There are two different types of training stresses that we need to consider: acute and chronic.  Think of acute training stress as the short-term impact of a training session.  For instance, we know from practical experience that we will be tired the day after an interval session, so we try to build in easier workouts between intense workouts to facilitate recovery.  Similarly, chronic training stress should be regarded as the cumulative effect that training has on use over an extended period of time.  For instance, most good training programs will be based on a pattern of relatively intense of training cycles that might extend over a period of a month or two, followed by one to two weeks of light activity, again to facilitate recovery.

 

Putting It All Together
Successful coaches and athletes consider the following variables when developing and updating weekly, monthly, and annual training plans:

  • The duration of training sessions
  • The physiological stresses of training sessions
  • The short-term (seven day rolling average) acute physiological stresses of a training program
  • The long-term (say, forty day rolling average) chronic physiological stresses of a training program

 

For multisport athletes, it is critical that metrics are used to do like-kind assessment within specific sport sessions, as well as metrics that can assess the overall impact of multiple sport training session.  What is important to keep in mind is that whatever method being used to calculate session stress  should be considered over short and long-term horizons and that individual session scores have value only when taken in aggregate.   The easiest way to see emerging patterns is to graph acute and chronic training stress over time:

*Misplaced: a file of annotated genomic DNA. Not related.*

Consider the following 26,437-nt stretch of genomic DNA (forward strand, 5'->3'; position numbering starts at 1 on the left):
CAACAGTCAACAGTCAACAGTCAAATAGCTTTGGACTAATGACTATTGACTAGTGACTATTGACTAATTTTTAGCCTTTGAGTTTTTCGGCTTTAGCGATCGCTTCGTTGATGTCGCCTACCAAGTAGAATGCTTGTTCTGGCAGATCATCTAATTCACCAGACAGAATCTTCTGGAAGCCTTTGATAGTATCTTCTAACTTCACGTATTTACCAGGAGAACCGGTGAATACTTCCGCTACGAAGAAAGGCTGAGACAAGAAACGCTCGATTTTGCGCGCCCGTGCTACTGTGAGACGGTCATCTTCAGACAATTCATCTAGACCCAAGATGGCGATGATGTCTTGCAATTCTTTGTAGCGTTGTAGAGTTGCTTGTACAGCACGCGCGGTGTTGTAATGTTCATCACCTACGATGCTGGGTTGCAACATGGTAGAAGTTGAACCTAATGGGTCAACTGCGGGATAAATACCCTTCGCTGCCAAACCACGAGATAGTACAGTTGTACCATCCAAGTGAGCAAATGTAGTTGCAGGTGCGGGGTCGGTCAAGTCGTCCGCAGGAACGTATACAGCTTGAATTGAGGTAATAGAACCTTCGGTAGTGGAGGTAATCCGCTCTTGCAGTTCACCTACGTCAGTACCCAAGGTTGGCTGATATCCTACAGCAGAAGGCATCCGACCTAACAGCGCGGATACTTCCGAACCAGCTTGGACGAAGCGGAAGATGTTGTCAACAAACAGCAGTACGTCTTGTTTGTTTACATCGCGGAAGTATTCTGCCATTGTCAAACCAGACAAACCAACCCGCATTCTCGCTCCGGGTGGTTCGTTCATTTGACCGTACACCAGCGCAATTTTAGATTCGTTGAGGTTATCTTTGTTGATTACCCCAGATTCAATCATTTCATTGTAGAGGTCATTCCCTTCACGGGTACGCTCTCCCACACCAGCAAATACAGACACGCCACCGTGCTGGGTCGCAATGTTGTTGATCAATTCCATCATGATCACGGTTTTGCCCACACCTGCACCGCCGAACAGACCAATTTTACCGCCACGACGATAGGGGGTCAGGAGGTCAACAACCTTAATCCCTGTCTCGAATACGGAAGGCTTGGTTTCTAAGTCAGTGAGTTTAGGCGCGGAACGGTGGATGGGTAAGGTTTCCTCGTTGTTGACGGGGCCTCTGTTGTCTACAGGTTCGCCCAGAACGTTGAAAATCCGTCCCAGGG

The chart above tracks both my acute (blue) and chronic (red) training stress for the months of November and December, 2011  Note the significant variations in intensity as signified by the peaks and valleys described by the blue line; this line is marking a pattern of intense workouts, followed by recovery sessions, on a weekly basis. 

What is more informative is the pattern described by the red—the chronic—line in that accumulated training stress has been gradually increasing since the beginning of November.  Based on my annual plan, I would anticipate that the red/chronic line will continue to rise for the months of January and February, after which I have scheduled two weeks of easy to moderate training to prepare for my next macrocycle.  As I accumulate more data as the season progresses, the peaks and valleys of these initial curves will flatten, making it even easier to track long-term trends.

 

Conclusion
A good coach will help you collect and interpret data associated with your training sessions.  It is not enough to gather lots of information; it is important to both collect data that will be useful, and carefully analyze the data on a regular basis within the context of your short and long-term goals.